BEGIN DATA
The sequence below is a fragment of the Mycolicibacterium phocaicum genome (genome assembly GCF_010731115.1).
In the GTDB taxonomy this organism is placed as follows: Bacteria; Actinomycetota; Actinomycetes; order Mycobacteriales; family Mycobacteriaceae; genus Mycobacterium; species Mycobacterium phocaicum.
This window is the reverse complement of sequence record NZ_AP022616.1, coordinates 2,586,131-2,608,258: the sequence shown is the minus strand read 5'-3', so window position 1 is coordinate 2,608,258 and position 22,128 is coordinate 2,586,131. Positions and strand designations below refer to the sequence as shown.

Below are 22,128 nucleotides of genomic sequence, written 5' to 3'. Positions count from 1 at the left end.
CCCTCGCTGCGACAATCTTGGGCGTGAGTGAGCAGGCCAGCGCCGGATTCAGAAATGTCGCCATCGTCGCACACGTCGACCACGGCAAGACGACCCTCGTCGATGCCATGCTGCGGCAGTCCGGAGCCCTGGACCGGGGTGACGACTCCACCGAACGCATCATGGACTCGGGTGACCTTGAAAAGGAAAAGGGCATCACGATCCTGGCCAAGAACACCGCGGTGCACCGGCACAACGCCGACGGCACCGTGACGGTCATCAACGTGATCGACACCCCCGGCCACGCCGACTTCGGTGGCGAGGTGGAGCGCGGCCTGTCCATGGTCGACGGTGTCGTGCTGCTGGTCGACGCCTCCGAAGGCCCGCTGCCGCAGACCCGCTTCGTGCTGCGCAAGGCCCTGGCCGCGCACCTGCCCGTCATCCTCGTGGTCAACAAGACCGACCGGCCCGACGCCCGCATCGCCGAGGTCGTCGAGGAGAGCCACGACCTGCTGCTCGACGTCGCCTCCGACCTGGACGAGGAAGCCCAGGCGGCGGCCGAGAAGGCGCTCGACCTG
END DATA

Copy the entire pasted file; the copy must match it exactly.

The sequence below is a fragment of the Mycolicibacterium phocaicum genome (genome assembly GCF_010731115.1).
In the GTDB taxonomy this organism is placed as follows: Bacteria; Actinomycetota; Actinomycetes; order Mycobacteriales; family Mycobacteriaceae; genus Mycobacterium; species Mycobacterium phocaicum.
This window is the reverse complement of sequence record NZ_AP022616.1, coordinates 2,586,131-2,608,258: the sequence shown is the minus strand read 5'-3', so window position 1 is coordinate 2,608,258 and position 22,128 is coordinate 2,586,131. Positions and strand designations below refer to the sequence as shown.

Below are 22,128 nucleotides of genomic sequence, written 5' to 3'. Positions count from 1 at the left end.
CCCTCGCTGCGACAATCTTGGGCGTGAGTGAGCAGGCCAGCGCCGGATTCAGAAATGTCGCCATCGTCGCACACGTCGACCACGGCAAGACGACCCTCGTCGATGCCATGCTGCGGCAGTCCGGAGCCCTGGACCGGGGTGACGACTCCACCGAACGCATCATGGACTCGGGTGACCTTGAAAAGGAAAAGGGCATCACGATCCTGGCCAAGAACACCGCGGTGCACCGGCACAACGCCGACGGCACCGTGACGGTCATCAACGTGATCGACACCCCCGGCCACGCCGACTTCGGTGGCGAGGTGGAGCGCGGCCTGTCCATGGTCGACGGTGTCGTGCTGCTGGTCGACGCCTCCGAAGGCCCGCTGCCGCAGACCCGCTTCGTGCTGCGCAAGGCCCTGGCCGCGCACCTGCCCGTCATCCTCGTGGTCAACAAGACCGACCGGCCCGACGCCCGCATCGCCGAGGTCGTCGAGGAGAGCCACGACCTGCTGCTCGACGTCGCCTCCGACCTGGACGAGGAAGCCCAGGCGGCGGCCGAGAAGGCGCTCGACCTG